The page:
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March 21, 2016

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Bizarre findings on Americans: Less religion but more afterlife belief

March 21, 2016
Courtesy of San Diego State University
and World Science staff

A grow­ing num­ber of Amer­i­cans have no trou­ble be­liev­ing in an af­ter­life while dis­pens­ing with the pesky part about be­lieving in a god, sur­pris­ing new find­ings sug­gest.

The re­search found that Amer­i­cans be­com­ing less re­li­gious, judg­ing from their self-re­ported be­liefs and pray­er habits, if any. And yet be­lief in an af­ter­life is be­com­ing slightly more pop­u­lar.

“Fewer peo­ple par­ti­ci­pated in re­li­gion or prayed but more be­lieved in an af­ter­life,” said San Die­go State Un­ivers­ity psy­chol­o­gy pro­fes­sor Jean M. Twenge, who led the re­search. “It might be part of a grow­ing en­ti­tle­ment men­tal­ity—think­ing you can get some­thing for noth­ing.” The study found that young peo­ple led the way in shed­ding re­li­gious cus­toms.

Twenge and col­leagues from Flor­i­da At­lantic Un­ivers­ity Case West­ern Re­serve Un­ivers­ity in Cleve­land found that the per­cent­age of Amer­i­cans who prayed or be­lieved in God reached an all-time low in 2014.

The re­search­ers an­a­lyzed da­ta from 58,893 re­spon­dents to the Gen­er­al So­cial Sur­vey, a sup­posedly na­t­ionally rep­re­sent­a­tive sur­vey of U.S. adults ad­min­is­tered be­tween 1972 and 2014. 

Five times as many Amer­i­cans in 2014 re­ported that they nev­er prayed as did Amer­i­cans in the early 1980s, and nearly twice as many said they did not be­lieve in God, the study found.

Amer­i­cans in re­cent years were al­so found less likely to en­gage in a wide va­ri­e­ty of re­li­gious prac­tices, in­clud­ing at­tend­ing re­li­gious ser­vic­es, de­scrib­ing one­self as a re­li­gious per­son, and be­liev­ing that the Bi­ble is di­vinely in­spired, with the big­gest de­clines seen among 18- to 29-year-old re­spon­dents. The re­sults were pub­lished March 21 in the jour­nal Sage Open.

“Most pre­vi­ous stud­ies con­clud­ed that few­er Amer­i­cans were pub­licly af­fil­i­at­ing with a re­li­gion, but that Amer­i­cans were just as re­li­gious in pri­vate ways. That’s no long­er the case, es­pe­cially in the last few years,” said Twenge, who is al­so the au­thor of the book, “Genera­t­ion Me.” “The large de­clines in re­li­gious prac­tice among young adults are al­so fur­ther ev­i­dence that Mil­len­ni­als are the least re­li­gious genera­t­ion in mem­o­ry, and pos­sibly in Amer­i­can his­to­ry.”

The one ex­cep­tion to the de­cline in re­li­gious be­liefs was a slight in­crease in be­lief in the af­ter­life, Twenge added.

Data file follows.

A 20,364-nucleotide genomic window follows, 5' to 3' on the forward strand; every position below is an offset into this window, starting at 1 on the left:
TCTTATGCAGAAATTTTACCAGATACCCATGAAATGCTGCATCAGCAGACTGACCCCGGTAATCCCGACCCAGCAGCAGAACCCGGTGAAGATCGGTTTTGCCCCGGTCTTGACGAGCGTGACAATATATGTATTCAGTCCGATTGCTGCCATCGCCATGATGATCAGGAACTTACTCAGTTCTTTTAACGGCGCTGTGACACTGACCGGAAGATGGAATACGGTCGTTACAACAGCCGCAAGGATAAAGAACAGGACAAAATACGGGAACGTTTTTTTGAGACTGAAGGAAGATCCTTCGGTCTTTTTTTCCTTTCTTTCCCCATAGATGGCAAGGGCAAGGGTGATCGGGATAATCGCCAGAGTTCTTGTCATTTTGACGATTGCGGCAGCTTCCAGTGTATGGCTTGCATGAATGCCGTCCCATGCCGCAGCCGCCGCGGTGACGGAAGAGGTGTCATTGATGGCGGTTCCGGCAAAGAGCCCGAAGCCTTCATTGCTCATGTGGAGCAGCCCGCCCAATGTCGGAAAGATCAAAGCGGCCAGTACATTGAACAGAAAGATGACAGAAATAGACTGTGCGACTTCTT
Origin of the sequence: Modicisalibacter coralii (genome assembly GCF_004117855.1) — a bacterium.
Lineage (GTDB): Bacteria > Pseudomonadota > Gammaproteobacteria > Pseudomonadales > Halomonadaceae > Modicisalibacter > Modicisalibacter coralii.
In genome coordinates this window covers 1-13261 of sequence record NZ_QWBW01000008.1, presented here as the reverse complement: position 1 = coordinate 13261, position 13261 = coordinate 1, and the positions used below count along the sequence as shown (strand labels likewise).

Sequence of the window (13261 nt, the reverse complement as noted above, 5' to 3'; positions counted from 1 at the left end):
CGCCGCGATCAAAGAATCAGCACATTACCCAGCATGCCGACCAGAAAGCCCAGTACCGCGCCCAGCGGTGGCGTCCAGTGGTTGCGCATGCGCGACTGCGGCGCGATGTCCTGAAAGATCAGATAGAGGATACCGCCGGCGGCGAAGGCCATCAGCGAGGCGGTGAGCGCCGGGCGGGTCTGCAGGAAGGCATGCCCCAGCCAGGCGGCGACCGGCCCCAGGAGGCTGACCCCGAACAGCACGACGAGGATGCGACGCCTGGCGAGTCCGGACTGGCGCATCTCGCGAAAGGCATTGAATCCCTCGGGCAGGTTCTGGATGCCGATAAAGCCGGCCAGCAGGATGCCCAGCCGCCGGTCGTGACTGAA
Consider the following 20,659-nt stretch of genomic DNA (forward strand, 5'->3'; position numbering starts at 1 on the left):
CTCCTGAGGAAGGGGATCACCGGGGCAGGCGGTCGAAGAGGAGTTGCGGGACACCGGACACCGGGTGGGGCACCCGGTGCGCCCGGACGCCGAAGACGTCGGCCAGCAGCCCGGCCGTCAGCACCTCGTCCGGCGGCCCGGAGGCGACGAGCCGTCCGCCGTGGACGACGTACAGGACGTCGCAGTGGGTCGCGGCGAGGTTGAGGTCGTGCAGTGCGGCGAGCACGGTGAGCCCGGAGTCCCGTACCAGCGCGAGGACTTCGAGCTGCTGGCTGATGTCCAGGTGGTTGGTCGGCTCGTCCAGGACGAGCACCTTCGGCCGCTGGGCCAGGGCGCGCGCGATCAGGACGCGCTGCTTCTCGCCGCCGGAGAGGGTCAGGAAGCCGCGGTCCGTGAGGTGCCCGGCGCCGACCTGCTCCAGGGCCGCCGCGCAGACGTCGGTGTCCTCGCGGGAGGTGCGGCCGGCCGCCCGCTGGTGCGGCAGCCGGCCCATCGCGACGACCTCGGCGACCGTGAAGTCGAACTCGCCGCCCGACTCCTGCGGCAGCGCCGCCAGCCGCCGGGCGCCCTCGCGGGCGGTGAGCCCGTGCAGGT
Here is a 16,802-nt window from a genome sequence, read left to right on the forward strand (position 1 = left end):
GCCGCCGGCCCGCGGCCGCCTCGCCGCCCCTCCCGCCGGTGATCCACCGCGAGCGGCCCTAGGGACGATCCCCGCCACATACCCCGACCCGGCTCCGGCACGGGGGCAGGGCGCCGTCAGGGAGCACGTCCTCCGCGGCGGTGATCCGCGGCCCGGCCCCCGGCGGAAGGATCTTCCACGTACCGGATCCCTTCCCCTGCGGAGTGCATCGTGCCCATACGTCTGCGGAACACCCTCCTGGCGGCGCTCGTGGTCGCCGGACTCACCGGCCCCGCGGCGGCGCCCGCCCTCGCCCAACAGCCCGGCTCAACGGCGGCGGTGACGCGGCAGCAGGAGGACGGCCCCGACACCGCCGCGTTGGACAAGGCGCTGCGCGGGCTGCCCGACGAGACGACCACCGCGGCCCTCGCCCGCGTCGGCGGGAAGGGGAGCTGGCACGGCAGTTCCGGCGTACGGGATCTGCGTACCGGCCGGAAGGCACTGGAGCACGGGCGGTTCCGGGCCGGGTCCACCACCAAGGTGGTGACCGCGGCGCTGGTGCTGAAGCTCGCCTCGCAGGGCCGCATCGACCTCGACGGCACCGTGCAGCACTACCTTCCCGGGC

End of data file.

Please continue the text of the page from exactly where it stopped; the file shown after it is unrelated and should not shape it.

The de­cline in re­li­gious prac­tice was­n’t ac­com­pa­nied by a rise in spir­it­u­al­ity, which, ac­cord­ing to Twenge, sug­gests that, rath­er than spir­it­u­al­ity re­plac­ing re­li­gion, Amer­i­cans are be­com­ing more sec­u­lar.


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A growing number of Americans have no trouble believing in an afterlife while dispensing with the inconvenience of believing in a god too, according to surprising new findings. The research found that Americans becoming less religious, judging from their self-reported beliefs and prayer habits, if any. And yet belief in an afterlife is becoming slightly more popular. “Fewer people participated in religion or prayed but more believed in an afterlife,” said San Diego State University psychology professor Jean M. Twenge, who led the research. “It might be part of a growing entitlement mentality—thinking you can get something for nothing.” The study found that young people led the way in shedding religious customs. Twenge and colleagues from Florida Atlantic University Case Western Reserve University in Cleveland found that the percentage of Americans who prayed or believed in God reached an all-time low in 2014. The researchers analyzed data from 58,893 respondents to the General Social Survey, a nationally representative survey of U.S. adults administered between 1972 and 2014. Five times as many Americans in 2014 reported that they never prayed as did Americans in the early 1980s, and nearly twice as many said they did not believe in God, the study found. Americans in recent years were also found less likely to engage in a wide variety of religious practices, including attending religious services, describing oneself as a religious person, and believing that the Bible is divinely inspired, with the biggest declines seen among 18- to 29-year-old respondents. The results were published March 21 in the journal Sage Open. “Most previous studies concluded that fewer Americans were publicly affiliating with a religion, but that Americans were just as religious in private ways. That’s no longer the case, especially in the last few years,” said Twenge, who is also the author of the book, “Generation Me.” “The large declines in religious practice among young adults are also further evidence that Millennials are the least religious generation in memory, and possibly in American history.” The one exception to the decline in religious beliefs was a slight increase in belief in the afterlife, Twenge added. The decline in religious practice wasn’t accompanied by a rise in spirituality, which, according to Twenge, suggests that, rather than spirituality replacing religion, Americans are becoming more secular. belief